Exponential organisations #future #business #innovation

By Gaylin Jee

exponential-organisationsfuture-business-innovationIf your resources are scarce and come at a premium, you can aim to control as many stages of production as possible. You can do this through vertical integration. Vertical integration is when businesses at different stages of production merge to control more than one stage of the supply chain. Think about iron miners and steel factories, a farm and a grocery store, and a large supermarket with it’s own brands. In the last example, ownership of manufacturing, distribution and retail provide opportunities to offer products at competitive prices. There are distinct benefits associated with being able to control access to inputs, and to control the cost, quality and delivery times of those inputs.

But times are changing. According to Techcrunch, the pace of technological advancement is rendering vertically integrated organisations practically obsolete.

Whereas historically firms have vertically integrated in order to control access to scarce physical resources, modern firms are internally and externally disaggregated, participating in a variety of alliances and joint ventures and outsourcing even those activities normally regarded as core. – McKinsey and Co.

Small teams can realize the feats of what was previously the preserve of larger giants, more quickly, and effectively. They bring agility and leaness. And a fundamental shift is what Techcrunch describe as an orientation towards plenty, in pace of dearth. The governing principle of scarcity is being challenged by an abundance mindset. At 33 Emeralds we’ve been talking about an abundance mindset for some time on a personal level, and working with individuals to re-orientate from being ‘hassled by change and disruption’, and, ‘not very good with tech’ to understanding that with all this change comes opportunity like we’ve never seen or experienced it before. Getting our heads around a glass over-flowing (rather than a half empty), is a necessary choice you make for your own future.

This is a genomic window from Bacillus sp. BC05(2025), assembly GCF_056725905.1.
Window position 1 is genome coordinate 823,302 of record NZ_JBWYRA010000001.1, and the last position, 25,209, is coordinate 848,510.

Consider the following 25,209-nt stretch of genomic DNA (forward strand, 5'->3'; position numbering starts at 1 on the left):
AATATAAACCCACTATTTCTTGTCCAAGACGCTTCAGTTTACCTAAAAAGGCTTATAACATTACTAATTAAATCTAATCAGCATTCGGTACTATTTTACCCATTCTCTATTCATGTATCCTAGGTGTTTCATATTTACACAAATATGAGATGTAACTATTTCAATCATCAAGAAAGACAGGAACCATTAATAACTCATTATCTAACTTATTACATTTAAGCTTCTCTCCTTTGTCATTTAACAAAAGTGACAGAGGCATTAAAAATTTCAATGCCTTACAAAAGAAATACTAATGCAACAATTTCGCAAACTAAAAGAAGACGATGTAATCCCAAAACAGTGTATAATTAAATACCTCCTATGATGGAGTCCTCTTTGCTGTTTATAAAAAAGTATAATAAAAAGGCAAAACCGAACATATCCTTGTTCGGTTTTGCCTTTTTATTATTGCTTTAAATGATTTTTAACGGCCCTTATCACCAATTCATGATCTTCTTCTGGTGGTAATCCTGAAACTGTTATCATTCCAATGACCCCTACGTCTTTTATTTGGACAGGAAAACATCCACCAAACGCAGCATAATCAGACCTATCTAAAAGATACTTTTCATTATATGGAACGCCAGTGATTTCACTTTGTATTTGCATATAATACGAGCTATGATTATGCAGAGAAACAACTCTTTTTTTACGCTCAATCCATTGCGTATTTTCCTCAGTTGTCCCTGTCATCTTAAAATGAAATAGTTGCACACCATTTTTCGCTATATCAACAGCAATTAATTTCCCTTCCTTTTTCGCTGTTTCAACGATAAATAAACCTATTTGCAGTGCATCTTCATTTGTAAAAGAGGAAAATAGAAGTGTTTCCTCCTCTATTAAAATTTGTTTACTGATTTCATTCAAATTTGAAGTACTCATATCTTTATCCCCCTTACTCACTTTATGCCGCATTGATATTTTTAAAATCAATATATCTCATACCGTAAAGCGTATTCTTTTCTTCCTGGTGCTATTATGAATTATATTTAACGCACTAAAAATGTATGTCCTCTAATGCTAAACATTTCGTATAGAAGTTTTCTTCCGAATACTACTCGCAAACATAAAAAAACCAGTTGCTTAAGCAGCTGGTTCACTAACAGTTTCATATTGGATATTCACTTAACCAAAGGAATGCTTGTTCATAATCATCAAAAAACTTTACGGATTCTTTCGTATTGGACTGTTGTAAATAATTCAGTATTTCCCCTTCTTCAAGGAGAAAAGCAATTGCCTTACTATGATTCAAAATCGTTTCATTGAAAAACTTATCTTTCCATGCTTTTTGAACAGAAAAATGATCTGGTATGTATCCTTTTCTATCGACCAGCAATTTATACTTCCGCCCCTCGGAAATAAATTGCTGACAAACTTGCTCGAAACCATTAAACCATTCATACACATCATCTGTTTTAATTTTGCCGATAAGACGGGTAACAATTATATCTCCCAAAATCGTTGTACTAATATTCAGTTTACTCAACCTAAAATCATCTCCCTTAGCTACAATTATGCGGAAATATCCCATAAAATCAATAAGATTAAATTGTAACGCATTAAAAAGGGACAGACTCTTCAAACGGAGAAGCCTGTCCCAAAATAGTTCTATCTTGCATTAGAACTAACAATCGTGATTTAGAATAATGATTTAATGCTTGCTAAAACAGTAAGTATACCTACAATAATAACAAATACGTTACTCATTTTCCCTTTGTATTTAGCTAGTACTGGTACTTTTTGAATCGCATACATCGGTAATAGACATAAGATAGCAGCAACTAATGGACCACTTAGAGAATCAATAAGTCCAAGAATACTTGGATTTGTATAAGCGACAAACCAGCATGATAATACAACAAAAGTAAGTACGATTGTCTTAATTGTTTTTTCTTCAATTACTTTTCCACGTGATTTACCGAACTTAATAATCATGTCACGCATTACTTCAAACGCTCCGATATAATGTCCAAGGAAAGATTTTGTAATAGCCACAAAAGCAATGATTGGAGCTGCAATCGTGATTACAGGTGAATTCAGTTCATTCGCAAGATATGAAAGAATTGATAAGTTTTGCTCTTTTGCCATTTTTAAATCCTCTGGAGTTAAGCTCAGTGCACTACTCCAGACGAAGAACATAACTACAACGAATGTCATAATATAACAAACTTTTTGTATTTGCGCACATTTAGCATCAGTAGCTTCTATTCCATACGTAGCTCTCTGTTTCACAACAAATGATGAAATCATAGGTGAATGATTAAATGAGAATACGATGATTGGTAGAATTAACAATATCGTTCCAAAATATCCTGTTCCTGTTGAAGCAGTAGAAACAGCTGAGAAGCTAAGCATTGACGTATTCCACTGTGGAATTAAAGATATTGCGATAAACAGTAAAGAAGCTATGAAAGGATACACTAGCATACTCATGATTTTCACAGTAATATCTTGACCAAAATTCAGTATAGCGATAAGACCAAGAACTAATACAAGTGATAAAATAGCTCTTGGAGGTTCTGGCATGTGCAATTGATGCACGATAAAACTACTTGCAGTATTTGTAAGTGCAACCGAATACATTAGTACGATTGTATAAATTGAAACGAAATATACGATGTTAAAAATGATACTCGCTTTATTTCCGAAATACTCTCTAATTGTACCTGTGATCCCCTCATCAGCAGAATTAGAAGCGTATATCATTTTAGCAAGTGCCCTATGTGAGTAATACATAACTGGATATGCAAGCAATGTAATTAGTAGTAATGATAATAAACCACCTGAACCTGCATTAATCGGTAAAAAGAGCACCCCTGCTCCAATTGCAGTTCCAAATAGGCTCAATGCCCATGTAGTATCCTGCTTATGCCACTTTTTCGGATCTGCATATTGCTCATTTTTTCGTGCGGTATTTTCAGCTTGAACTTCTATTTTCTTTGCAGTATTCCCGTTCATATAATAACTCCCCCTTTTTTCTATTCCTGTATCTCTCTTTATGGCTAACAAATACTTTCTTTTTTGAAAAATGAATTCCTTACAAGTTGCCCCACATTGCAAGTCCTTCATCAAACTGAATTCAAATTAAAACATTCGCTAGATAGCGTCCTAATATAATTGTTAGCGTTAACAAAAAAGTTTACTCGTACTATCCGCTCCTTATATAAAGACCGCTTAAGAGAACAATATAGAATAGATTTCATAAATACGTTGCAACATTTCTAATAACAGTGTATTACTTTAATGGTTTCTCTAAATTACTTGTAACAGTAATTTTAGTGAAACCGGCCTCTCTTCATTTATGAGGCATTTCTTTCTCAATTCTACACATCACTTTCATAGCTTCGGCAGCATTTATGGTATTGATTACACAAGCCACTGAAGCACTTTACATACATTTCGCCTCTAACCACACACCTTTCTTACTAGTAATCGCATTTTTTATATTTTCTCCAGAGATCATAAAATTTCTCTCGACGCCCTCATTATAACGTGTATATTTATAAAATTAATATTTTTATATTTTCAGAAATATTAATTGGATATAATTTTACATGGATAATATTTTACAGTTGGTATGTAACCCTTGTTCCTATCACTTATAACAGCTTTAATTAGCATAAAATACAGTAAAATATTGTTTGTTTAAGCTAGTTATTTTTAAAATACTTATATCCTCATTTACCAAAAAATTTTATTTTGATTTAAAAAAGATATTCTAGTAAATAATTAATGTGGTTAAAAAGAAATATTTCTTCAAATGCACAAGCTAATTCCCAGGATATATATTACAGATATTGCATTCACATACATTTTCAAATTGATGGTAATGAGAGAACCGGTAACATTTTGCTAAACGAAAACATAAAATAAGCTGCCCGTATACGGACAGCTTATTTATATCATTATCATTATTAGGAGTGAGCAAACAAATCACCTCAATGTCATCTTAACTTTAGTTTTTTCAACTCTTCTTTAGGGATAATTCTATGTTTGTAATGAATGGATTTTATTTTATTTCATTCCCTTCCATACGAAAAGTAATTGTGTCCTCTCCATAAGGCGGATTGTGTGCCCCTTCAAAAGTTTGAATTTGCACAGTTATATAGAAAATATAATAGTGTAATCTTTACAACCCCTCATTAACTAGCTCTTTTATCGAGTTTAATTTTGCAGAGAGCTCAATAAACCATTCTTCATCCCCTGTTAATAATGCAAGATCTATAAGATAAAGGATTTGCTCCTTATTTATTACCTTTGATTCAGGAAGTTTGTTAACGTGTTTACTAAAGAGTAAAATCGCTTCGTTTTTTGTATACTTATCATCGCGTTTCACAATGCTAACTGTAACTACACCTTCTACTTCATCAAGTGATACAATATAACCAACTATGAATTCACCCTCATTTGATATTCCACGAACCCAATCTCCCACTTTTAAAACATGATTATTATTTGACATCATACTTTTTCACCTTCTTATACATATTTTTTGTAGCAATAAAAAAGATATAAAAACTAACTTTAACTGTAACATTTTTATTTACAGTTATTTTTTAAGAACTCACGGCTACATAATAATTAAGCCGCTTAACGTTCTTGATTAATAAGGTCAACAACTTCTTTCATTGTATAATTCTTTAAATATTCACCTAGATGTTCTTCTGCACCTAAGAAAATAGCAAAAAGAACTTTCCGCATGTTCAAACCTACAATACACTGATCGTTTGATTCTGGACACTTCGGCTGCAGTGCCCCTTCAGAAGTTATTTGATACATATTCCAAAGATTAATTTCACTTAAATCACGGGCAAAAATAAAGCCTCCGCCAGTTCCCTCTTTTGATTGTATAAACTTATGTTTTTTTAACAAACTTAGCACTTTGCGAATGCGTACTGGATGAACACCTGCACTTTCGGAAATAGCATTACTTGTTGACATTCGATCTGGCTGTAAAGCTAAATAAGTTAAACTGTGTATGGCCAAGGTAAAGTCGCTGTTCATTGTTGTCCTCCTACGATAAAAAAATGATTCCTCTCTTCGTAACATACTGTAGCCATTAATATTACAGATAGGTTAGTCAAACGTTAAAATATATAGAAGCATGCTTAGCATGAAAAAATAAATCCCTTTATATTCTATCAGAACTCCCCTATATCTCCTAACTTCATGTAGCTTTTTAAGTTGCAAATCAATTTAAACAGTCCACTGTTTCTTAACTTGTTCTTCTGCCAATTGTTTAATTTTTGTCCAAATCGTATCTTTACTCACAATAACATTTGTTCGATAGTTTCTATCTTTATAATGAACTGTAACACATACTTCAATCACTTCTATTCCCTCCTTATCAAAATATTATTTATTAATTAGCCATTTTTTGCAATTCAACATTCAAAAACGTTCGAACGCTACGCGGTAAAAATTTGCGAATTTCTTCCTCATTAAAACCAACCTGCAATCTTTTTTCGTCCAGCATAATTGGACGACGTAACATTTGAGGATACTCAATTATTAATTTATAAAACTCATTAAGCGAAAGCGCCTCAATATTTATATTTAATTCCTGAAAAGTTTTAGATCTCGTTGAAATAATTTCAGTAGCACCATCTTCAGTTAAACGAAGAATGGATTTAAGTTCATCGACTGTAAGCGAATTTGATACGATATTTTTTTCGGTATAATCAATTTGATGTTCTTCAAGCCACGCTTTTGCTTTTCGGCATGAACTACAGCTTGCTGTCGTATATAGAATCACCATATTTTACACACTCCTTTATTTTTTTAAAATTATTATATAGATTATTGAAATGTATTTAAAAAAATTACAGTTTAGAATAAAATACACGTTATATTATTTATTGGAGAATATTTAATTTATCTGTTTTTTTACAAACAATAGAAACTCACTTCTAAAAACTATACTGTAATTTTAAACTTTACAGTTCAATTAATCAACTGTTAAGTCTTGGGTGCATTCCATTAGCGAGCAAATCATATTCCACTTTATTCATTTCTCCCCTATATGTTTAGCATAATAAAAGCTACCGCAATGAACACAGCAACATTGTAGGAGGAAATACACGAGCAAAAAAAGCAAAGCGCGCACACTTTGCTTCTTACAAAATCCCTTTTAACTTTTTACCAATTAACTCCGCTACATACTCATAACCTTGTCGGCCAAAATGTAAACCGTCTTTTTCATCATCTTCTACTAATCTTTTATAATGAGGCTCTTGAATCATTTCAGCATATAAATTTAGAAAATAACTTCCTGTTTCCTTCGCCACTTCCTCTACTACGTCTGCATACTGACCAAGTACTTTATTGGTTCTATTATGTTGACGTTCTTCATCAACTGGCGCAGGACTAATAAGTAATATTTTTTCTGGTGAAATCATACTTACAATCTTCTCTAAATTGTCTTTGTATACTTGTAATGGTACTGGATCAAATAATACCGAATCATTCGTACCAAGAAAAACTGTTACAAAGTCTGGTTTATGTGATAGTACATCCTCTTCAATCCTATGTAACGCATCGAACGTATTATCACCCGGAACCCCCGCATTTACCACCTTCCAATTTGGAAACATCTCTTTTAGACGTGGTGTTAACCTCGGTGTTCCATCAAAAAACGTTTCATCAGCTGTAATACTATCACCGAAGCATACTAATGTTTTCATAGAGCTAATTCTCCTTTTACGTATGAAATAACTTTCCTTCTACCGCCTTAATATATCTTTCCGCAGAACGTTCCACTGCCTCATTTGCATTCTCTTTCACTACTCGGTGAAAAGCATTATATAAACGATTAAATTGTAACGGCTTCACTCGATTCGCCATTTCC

From an organization perspective, exponential organisations are set up to leverage abundance. Their low organizational demands are inversely proportional to huge business potential. They design for rapid and effortless growth. AirBnB, for example, leverages an abundance of real estate. Watch this 7-minute clip on Exponential Organisations by Salim Ismail if you’re curious about the exponential organization.

Exponential organisations, says Ismail, are designed for the digital business economy. And they’re the ones most likely to survive longer term.

Let’s try Deep Work, hailed as a superpower of the 21st Century

By Gaylin Jee

deep-workI have discovered something new I like called absorb state, described by Gregory Ciotti as one of 7 ways to boost your creativity. Absorb state refers to a period of consuming information only, not creating or delivering any output. The concept is also referred to as ‘batching’. It replaces what Linda Stone calls ‘continuous partial attention’, where you give in to the temptations of multitasking on other aspects of your work.